The Treaty Process in Victoria

The Treaty process in Australia is an ongoing political topic since colonisation. A notable outcome is the creation of the Aboriginal Treaty Committee in 1979 which aimed to promote the concept of Treaty to non-Indigenous Australians. The Comittee was dissolved in 1983 in favour of Reconciliation. Five years later the Burunga Statement urged the Hawke government to create a Treaty.

Australia is now ready for a just and First Nation-led Treaty creation process. In Victoria the government began consultations with communities and Elders in early 2016, before establishing Aboriginal Treaty Working Group.

January 2018 saw the establishment of the Victorian Treaty Advancement Commission, which continued the work of  the Aboriginal Treaty Working Group. The Working Group consequently evolved to an expert advisory role.

The Aboriginal Representative Body will be a key voice for Aboriginal people in the future Treaties process. It is envisaged to be set up in early 2019. It will be made up of traditional owners, elected by Aboriginal people across Victoria.

The process of creating a model for Treaty or Treaties will be lengthy and complex, as there are many language groups, land groups and Native Title determinants to consider. Each group has different priorities, needs and practices. This means that showing respect and supporting First Peoples locally looks different everywhere. The Victorian Treaty Advancement Commission aims to keep Aboriginal communities at the heart of these discussions and strengthen independence on the path to Treaty/ies. A summary of the Victorian Treaty/ies process to date can be found in the resources below. Here is a fact sheet about Treaty.

2010–The first Victorian Traditional Owner Settlement Act

The Act is approved and signed. This act provides a more holistic alternative to the Commonwealth Native Title scheme. 

February 2016

Aboriginal people in Victoria renewed their call on the Victorian Government to negotiate a treaty. The Victorian Government heeded the call.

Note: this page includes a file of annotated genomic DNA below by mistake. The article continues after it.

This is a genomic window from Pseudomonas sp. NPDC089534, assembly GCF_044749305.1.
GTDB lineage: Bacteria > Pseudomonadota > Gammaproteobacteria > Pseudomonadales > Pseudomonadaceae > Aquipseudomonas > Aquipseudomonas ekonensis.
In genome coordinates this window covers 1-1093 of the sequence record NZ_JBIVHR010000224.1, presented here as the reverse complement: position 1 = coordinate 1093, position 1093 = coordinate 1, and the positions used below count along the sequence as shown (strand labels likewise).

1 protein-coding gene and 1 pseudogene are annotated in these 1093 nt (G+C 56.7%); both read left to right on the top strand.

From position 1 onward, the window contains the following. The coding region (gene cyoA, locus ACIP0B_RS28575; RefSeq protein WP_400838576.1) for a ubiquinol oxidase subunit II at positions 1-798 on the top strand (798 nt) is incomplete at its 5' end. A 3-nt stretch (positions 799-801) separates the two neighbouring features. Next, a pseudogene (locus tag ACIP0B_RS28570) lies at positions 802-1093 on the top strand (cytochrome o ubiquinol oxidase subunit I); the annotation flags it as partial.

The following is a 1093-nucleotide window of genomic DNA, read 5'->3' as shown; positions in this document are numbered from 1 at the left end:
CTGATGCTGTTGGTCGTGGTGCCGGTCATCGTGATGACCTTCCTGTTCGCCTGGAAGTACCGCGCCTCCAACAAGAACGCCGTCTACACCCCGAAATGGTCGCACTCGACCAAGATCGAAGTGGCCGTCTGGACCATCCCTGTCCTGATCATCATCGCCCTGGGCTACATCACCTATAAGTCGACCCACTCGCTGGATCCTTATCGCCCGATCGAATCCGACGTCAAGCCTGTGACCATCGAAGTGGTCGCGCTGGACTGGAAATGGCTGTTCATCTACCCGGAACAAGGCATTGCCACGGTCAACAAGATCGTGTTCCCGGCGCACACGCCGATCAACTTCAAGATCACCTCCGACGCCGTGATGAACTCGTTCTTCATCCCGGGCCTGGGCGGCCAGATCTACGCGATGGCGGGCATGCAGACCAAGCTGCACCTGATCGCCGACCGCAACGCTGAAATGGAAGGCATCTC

April-May 2016

Initial consultations took place with Aboriginal Elders and community leaders from Horsham, Bairnsdale, Shepparton and Mildura. There was also a message stick survey that allowed people to participate online. The aim was to establish what self-determination means for Aboriginal people. Concultations would continue over the next two years.

May 2016 – Elders Clan Group material released by VTOLJG

The Victorian Traditional Owners Lands Justice Group (VTOLJG) wrote an open letter to the Prime Minister, Opposition Leader, the Referendum Council and Victorian Parliament stating Clan Elders should negotiate a framework for Treaty with the state government. The letter can be seen here along with documents outlining Victorian First Nations and structure of Treaty of Treaties.

May 2016 – Aboriginal Victoria Forum 

On 26-27 May, an Aboriginal Victoria Forum was attended by 400 people and watched by over 4000. A range of community leaders, including Hon. Natalie Hutchins, the Minister for Aboriginal Affairs, spoke, discussing the findings of these community consultations and future action.  

The forum established that a Treaty Interim Working Group would be established to oversee the consultation and Treaty process, and that the process would be transparent and open. It was stated that self-determination is necessary and requires the Indigenous and non-Indigenous community to work together. You can read about this forum here.